In recent times ex youth player Ian Gould has appeared as an international umpire all over the cricketing world. Known as ‘Gunner’ Gould he is one of the most respected umpires in the present game.
Gunners’ first team players who played for a County Cricket Club –
A more detailed description appears in The Arsenal Cricketers
|Harry Storer||1894-1895||Derbyshire 1895|
|Charles McGibbon||1905-6/1910||Hampshire 1919|
|Andrew Ducat||1905-1912||Surrey 1906-1931|
|Wally Hardinge||1913-1921||Kent 1902-1933|
|Joe North||1919-1922||Middlesex 1923-1927|
|Henry White||1919-1923||Warwickshire 1923|
|Joe Hulme||1926-1938||Middlesex 1929-1939|
|George Cox||1933-1936||Sussex 1931-1961|
|Leslie Compton||1932-1952||Middlesex 1938-1956|
|Ted Drake||1934-1945||Hampshire 1931-1936|
|Denis Compton||1936-1950||Middlesex 1936-1958|
|Don Roper||1947-1957||Hampshire 1947|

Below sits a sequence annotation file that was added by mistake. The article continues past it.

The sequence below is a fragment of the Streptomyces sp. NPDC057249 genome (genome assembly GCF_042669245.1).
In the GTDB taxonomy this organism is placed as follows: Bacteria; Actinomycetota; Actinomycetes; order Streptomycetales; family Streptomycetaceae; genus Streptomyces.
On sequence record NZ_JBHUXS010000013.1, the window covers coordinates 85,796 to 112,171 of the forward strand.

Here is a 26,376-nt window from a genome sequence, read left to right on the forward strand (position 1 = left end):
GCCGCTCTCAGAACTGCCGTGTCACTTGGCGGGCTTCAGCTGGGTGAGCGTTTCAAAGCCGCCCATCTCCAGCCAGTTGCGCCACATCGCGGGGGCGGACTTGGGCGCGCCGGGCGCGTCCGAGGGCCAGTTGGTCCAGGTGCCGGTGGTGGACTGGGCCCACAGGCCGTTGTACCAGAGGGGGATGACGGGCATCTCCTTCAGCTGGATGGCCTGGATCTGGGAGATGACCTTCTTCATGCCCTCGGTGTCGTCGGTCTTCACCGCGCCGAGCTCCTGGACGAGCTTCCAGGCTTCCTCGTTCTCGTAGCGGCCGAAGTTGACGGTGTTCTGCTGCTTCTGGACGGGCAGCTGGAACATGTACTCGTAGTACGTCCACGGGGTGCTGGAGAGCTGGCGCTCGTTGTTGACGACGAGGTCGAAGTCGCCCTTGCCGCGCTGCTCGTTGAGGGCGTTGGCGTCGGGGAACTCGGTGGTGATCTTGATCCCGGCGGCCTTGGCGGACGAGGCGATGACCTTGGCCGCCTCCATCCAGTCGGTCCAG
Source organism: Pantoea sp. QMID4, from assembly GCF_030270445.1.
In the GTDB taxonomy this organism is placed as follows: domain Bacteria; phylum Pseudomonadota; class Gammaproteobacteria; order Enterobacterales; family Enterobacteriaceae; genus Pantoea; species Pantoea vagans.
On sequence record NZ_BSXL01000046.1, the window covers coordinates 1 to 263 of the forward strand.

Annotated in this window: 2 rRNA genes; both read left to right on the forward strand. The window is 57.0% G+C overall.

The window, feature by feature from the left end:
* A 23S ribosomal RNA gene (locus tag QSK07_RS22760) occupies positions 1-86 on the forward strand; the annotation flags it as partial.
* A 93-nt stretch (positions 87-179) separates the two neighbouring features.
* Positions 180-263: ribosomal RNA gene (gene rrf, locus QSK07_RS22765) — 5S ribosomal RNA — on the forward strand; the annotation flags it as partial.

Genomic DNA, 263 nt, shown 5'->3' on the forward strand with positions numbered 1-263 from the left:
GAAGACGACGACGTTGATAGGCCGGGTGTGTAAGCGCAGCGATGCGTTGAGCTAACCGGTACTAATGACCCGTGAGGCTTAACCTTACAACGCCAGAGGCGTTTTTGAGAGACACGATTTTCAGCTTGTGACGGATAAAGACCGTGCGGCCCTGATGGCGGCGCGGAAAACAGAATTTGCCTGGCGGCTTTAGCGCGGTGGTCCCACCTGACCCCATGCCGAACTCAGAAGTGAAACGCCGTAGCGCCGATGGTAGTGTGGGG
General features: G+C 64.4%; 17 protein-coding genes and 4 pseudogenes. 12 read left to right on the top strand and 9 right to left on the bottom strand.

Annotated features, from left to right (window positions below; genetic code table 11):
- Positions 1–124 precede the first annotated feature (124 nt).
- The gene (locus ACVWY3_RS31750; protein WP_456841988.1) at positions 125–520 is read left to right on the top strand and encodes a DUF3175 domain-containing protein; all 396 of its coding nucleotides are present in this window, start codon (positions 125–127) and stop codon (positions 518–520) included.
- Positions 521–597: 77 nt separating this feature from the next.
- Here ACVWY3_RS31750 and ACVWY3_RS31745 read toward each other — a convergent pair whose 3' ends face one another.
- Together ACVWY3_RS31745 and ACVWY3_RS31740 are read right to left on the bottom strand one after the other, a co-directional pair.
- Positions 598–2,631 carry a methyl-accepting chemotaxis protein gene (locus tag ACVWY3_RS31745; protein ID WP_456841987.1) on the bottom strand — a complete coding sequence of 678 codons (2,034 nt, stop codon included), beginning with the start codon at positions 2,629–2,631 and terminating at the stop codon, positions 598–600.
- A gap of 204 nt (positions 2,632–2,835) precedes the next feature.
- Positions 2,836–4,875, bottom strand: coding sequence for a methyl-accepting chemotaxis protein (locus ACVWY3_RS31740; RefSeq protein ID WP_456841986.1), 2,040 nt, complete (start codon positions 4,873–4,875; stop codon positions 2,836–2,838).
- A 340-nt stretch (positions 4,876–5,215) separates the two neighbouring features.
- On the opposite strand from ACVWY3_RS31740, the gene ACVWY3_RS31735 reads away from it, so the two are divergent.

|Arthur Milton||1950-1955||Gloucestershire 1948-1974|
|Jim Standen||1953-1960||Worcester 1959-1970|
|Ray Swallow||1955-1958||Derbyshire 1959-1963|
Gunners’ reserve/youth players who played for a County Cricket Club
|Edwin Leaney||1890-1891||Kent 1892|
|Jimmy Gray||1947-1951||Hampshire 1948-1966.|
|Brian Close||1950-1952||Yorkshire/Somerset 1949-1977|
|Don Bennett||1950-1959||Middlesex 1950-1968|
|Ian Gould||1971-1974||Middlesex/Sussex 1975-1990|
Arsenal Programmes from the Andy Kelly Collection.
The best site for cricket details is cricinfo
A great article by goonerholic on Arsenal cricketers
Mr Kelly’s Arsenal teams line ups
Background to this article
This season we’ve been asked to write a regular page in the official Arsenal Magazine based on a classic match featuring the opponents for each game we play in. Magazine and Programme editor Andy Exley has kindly given us permission to reproduce the work on our blog. We will also be including additional material that didn’t make the final edit of the Magazine.
Don’t forget to subscribe to the blog (top right). You know it makes sense.
- Woolwich Arsenal: The club that changed football – Arsenal’s early years
- The Crowd at Woolwich Arsenal – crowd behaviour at the early matches